‘Avoid peat’: Monty Don shares top tips for potting compost in winter – ‘it is cheap’

‘Avoid peat’: Monty Don shares top tips for potting compost in winter – ‘it is cheap’


Monty Don calls on gardeners to stop using peat

We use your sign-up to provide content in ways you’ve consented to and to improve our understanding of you. This may include adverts from us and 3rd parties based on our understanding. You can unsubscribe at any time. More info

Potting compost has many benefits including improving soil structure, maintaining moisture levels, and keeping the soil’s pH balance in check while helping to suppress plant disease. It will have everything plants and soil needs to improve their condition, but what is the first thing to do when posting compost?

Monty wrote: “The first thing is to avoid peat. 

“This is not because peat itself is a bad growing medium – it is cheap, reliable and consistent. 

“But none of this justifies the loss of peat bogs caused by extraction for horticultural use. 

“We are using peat at around 200 times the speed that it can reform and over 95 percent of British peat bogs, which are essential for a whole range of birds and plants, have been lost this century.”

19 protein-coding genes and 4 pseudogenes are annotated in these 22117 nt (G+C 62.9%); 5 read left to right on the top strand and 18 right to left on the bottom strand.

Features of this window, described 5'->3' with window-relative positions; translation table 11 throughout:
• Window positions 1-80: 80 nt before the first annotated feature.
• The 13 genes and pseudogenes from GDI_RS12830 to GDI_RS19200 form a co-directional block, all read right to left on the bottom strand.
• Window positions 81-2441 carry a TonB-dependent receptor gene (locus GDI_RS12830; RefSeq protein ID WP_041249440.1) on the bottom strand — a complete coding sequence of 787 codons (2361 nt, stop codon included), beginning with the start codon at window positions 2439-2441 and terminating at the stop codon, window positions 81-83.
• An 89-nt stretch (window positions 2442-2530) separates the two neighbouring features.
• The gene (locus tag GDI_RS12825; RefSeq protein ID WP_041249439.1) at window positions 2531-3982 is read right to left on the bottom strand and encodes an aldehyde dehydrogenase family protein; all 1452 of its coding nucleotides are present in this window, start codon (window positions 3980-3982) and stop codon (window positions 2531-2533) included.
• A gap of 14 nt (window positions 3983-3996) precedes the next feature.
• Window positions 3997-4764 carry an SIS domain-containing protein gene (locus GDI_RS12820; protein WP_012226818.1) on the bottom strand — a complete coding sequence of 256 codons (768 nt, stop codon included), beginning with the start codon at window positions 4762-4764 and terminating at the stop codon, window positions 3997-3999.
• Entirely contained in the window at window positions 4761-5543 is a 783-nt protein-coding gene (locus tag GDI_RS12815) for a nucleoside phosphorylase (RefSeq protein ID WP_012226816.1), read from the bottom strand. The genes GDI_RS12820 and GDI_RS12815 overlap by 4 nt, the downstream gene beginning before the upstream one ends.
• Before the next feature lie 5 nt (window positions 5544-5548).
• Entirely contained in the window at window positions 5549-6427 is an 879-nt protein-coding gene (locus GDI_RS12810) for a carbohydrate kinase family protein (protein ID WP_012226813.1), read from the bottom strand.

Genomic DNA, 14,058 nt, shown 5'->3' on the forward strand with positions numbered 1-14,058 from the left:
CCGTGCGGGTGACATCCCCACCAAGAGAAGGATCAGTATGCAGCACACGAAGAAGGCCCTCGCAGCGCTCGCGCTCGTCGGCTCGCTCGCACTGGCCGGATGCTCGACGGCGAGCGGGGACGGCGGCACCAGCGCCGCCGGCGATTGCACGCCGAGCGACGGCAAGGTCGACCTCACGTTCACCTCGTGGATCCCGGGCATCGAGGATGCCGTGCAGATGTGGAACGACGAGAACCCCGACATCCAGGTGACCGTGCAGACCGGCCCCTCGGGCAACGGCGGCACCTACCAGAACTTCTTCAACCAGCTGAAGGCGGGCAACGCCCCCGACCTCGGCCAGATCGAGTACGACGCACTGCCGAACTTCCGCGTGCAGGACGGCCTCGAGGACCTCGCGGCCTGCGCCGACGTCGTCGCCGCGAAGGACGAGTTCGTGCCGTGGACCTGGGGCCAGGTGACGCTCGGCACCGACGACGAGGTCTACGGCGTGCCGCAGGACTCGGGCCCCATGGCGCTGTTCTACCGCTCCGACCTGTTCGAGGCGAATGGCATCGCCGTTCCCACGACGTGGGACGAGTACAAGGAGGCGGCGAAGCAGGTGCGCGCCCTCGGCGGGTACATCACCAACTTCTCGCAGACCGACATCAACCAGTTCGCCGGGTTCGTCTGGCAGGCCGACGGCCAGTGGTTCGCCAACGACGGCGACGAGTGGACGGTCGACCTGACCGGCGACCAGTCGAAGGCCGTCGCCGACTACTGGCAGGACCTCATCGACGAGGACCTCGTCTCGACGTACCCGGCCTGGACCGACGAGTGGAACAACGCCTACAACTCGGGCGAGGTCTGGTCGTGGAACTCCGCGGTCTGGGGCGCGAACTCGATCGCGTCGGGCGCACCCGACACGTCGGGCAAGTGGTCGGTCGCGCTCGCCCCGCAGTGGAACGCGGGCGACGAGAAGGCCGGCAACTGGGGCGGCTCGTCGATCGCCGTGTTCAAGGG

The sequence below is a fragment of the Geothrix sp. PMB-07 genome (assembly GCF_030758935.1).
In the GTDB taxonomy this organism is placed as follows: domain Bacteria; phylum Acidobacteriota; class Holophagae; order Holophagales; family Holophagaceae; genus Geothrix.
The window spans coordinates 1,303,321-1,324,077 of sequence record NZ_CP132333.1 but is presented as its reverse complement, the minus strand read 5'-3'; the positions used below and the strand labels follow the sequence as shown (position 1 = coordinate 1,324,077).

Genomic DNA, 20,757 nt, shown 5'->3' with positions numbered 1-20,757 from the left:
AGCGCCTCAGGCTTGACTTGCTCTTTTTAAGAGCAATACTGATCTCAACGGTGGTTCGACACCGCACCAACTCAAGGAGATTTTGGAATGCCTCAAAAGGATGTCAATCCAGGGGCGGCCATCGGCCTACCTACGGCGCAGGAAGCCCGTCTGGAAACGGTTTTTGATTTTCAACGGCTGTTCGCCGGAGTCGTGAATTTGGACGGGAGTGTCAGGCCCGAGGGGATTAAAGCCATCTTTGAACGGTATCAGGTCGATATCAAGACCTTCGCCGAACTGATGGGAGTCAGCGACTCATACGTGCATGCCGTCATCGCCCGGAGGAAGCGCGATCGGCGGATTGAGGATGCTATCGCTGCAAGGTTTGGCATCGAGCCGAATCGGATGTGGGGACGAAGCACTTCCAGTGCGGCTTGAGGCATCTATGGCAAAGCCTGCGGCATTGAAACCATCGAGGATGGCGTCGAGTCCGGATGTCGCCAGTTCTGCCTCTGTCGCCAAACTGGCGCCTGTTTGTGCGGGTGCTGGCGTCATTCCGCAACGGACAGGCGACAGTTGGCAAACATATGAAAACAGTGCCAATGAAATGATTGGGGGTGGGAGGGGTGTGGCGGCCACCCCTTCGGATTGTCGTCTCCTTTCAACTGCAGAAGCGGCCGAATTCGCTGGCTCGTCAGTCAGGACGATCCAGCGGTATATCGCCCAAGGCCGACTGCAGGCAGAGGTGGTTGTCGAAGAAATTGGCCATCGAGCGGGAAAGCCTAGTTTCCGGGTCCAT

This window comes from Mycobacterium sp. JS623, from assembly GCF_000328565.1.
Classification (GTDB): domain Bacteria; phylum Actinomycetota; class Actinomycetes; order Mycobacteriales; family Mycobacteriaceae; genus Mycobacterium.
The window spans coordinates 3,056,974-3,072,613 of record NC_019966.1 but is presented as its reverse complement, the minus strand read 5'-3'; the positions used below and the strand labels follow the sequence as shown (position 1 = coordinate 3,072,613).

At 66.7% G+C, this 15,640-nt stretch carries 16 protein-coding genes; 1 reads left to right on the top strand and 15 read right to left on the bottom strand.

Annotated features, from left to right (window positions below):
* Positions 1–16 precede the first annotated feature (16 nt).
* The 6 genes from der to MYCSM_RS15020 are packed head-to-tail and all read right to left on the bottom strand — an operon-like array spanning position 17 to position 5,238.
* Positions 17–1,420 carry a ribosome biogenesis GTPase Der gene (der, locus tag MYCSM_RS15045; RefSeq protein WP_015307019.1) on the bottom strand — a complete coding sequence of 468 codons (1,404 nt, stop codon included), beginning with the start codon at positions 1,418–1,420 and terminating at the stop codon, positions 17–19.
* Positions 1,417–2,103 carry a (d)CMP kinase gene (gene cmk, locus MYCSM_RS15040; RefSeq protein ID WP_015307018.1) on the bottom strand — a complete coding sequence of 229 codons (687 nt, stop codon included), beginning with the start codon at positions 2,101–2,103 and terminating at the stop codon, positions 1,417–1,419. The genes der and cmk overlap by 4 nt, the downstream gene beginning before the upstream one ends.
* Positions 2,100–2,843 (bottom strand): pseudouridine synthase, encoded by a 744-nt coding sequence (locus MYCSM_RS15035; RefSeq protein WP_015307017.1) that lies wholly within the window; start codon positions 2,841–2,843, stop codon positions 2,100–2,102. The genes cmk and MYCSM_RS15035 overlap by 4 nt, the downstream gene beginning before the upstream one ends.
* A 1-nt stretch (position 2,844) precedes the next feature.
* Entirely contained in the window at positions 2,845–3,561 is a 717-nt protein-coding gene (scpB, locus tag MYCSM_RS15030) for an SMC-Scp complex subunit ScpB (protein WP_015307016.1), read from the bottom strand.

Monty explained that extracting peat for gardening releases huge amounts of carbon into the atmosphere, increasing global warming.

He added: “Extracting peat is every bit as damaging to the climate as cutting down the rain forest but much harder to renew. 

“It is an ecological and environmental disaster.  

“It cannot ever be justified.”

Cleaning: Mrs Hinch fans share 37p ‘easy way’ to clean an air fryer [COMMENT]
4 hacks for preventing window condensation [TIPS]
Houseplant expert shares the best plants to naturally purify the air  [EXPERT]

Monty suggested that coir is a good alternative to peat.

He said: “Coir is very effective especially if mixed with home-made garden compost and/or leafmould. 

“Composted bark works very well in most cases. Composted bracken makes an excellent ericaceous alternative, as does composted pine needles. All are widely available.”

The gardening expert explained that by mixing in “extra goodness” and “improving drainage” for the ease of “root development” you can make the compost better.

Monty wrote: “I start with a measure of my own garden soil. This should always come from your own garden as it will have its own specific ecosystem. 

“Also keep a supply of well-sieved garden compost in a bag and add a shovel or two to each mix. 

“Finally invest in some bags of horticultural grit and add this liberally to ensure good drainage and a free root-run for the growing plants.”

Monty discussed that some weeds may appear in the soil.

He said: “They are very easy to remove. Most importantly your plants will be healthy and specifically adapted for your soil from the first day.”

Monty stressed the importance of always using fresh potting compost for every new planting.

He added: “Even though used compost might look perfectly good, most if not all of the nutrients will have been used up. 

“Recycle the used compost by spreading it on a border or your compost heap.”

Source: Read Full Article